The book utilises some tropes I’m fond of – the fake relationship and the second-chance romance – but sadly, both fall flat because there’s little chemistry between the protagonists and for at least the first half of the story, we’re in Big Mis territory – a plot device I really dislike. Niall and Bree think the worst of each other based on no more than seven-year-old assumptions and make hardly any attempt to look beyond them, even though they are still desperately yearning for each other. Ms. Jeffries does begin to unravel the web of lies surrounding them by around the half-way point, and I’ll give her credit for that; but by then my interest in them as a couple had waned and I couldn’t bring myself to care very much whether they got together or not. Bree was hung up on the fact that Niall wouldn’t tell her the real reason he fought the duel and continued to mistrust him because of it; and trying to explain that away by having Bree suffering from abandonment anxiety – her mother left her (died) her husband left her (committed suicide) and her father didn’t care for her much (that’s true) – didn’t wash.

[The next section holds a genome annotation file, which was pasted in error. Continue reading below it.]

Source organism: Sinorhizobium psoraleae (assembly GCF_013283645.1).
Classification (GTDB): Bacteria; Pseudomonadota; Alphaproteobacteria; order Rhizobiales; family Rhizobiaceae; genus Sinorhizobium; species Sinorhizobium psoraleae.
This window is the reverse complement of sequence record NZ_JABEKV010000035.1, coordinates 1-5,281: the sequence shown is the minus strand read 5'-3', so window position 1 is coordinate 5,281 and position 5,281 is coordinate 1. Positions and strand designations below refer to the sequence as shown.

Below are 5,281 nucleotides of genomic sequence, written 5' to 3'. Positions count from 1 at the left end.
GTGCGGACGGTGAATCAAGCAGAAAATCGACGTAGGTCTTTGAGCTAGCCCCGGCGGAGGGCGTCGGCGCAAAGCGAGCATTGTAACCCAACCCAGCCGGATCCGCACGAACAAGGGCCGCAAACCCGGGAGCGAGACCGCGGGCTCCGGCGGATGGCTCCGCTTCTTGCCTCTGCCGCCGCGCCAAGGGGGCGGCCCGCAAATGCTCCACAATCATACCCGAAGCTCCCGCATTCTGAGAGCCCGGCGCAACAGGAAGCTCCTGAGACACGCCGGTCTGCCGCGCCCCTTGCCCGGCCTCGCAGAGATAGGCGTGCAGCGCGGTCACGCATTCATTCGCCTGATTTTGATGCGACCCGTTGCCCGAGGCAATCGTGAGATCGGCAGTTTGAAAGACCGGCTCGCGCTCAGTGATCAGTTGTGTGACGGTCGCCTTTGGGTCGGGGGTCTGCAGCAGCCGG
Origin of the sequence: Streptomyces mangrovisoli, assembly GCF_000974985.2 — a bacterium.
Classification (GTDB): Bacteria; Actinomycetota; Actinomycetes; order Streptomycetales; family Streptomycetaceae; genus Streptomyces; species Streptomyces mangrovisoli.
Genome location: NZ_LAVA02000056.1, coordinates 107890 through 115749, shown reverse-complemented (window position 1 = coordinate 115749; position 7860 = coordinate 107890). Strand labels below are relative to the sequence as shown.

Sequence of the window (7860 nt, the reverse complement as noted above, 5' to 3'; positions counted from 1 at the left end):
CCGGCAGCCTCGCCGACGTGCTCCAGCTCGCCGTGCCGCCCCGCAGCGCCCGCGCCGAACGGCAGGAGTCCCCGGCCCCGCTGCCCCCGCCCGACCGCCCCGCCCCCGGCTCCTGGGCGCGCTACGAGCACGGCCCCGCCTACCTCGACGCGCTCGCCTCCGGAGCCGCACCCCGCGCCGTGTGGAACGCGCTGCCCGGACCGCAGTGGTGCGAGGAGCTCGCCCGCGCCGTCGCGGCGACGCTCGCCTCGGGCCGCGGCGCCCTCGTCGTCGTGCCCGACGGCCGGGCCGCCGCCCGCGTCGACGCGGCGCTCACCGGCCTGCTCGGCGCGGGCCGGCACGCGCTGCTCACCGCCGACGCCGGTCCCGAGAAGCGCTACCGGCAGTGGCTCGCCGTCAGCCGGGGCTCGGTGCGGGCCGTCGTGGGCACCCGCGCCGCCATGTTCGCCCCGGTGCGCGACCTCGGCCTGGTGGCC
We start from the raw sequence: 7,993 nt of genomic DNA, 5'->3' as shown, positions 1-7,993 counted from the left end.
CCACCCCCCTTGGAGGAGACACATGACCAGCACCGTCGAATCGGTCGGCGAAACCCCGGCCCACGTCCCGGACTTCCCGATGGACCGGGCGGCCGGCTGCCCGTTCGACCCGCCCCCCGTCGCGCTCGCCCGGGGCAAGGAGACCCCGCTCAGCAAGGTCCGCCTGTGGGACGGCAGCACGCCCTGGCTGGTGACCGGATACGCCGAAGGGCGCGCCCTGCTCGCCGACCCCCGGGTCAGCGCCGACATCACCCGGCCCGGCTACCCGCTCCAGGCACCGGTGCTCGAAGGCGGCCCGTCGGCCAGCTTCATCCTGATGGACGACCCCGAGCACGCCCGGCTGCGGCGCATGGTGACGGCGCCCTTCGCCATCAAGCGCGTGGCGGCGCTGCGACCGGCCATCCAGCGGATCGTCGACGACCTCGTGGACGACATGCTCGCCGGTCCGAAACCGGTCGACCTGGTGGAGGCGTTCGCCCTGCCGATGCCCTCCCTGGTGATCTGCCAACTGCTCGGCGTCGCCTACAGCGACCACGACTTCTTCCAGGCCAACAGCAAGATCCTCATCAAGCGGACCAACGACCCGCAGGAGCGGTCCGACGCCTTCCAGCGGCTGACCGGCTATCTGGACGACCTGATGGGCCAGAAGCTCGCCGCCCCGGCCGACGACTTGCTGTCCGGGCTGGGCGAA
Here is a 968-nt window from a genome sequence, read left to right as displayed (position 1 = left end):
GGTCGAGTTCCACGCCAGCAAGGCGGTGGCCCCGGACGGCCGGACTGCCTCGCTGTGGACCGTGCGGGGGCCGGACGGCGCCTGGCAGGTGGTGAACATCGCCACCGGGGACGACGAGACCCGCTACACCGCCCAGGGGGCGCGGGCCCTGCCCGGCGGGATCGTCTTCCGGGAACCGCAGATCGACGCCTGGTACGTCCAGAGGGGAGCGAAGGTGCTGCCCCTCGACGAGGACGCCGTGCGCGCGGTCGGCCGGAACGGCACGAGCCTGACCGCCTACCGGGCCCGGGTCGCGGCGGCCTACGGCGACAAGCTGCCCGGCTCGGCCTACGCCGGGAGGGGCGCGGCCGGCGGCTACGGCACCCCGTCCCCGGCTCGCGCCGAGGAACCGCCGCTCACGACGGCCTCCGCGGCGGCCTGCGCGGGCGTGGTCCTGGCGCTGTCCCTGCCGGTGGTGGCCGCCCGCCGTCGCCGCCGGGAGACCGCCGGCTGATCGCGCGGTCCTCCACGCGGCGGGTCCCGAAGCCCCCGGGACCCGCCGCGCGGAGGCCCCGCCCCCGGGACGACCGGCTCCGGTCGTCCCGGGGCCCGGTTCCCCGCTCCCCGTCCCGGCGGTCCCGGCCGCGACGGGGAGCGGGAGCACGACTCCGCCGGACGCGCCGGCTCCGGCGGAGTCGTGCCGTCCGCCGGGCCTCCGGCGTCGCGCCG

Niall is a fairly colourless chap, really, when all’s said and done. He believed what his father insinuated about Bree being a fortune hunter in the absence of other information, and her marriage so soon after his departure only seemed to confirm it. He’s determined not to fall in love with her again, but he can’t help it, especially once he uncovers the truth about her marriage and his father’s deception. He desperately wants to tell Bree the truth about the duel, but gave his word never to tell anyone so as to protect Clarissa; and I found Edwin’s request that Niall continue to conceal the truth from Bree strange – and ultimately, it’s just another way of prolonging that particular plotpoint.
The mystery plot is weak, and the identity of the villain is obvious from the moment he steps on to the page; and while there is nothing especially wrong with either Niall or Bree, they are bland and their romance is uneventful and unmemorable. Because they’re so obviously already in love there’s no romantic tension or looking forward to the first kiss – and more – and the fact that Bree succumbs so easily doesn’t say much for her resolve not to let Niall into her life again.
I’ve enjoyed other books in this series, most notably The Study of Seduction, which remains one of my favourite novels by of Ms. Jeffries. Unfortunately, The Pleasures of Passion lacks both pleasure and passion and I can’t recommend it to anyone other than die-hard fans of the author’s or those following the series who simply must read every book for the sake of completeness.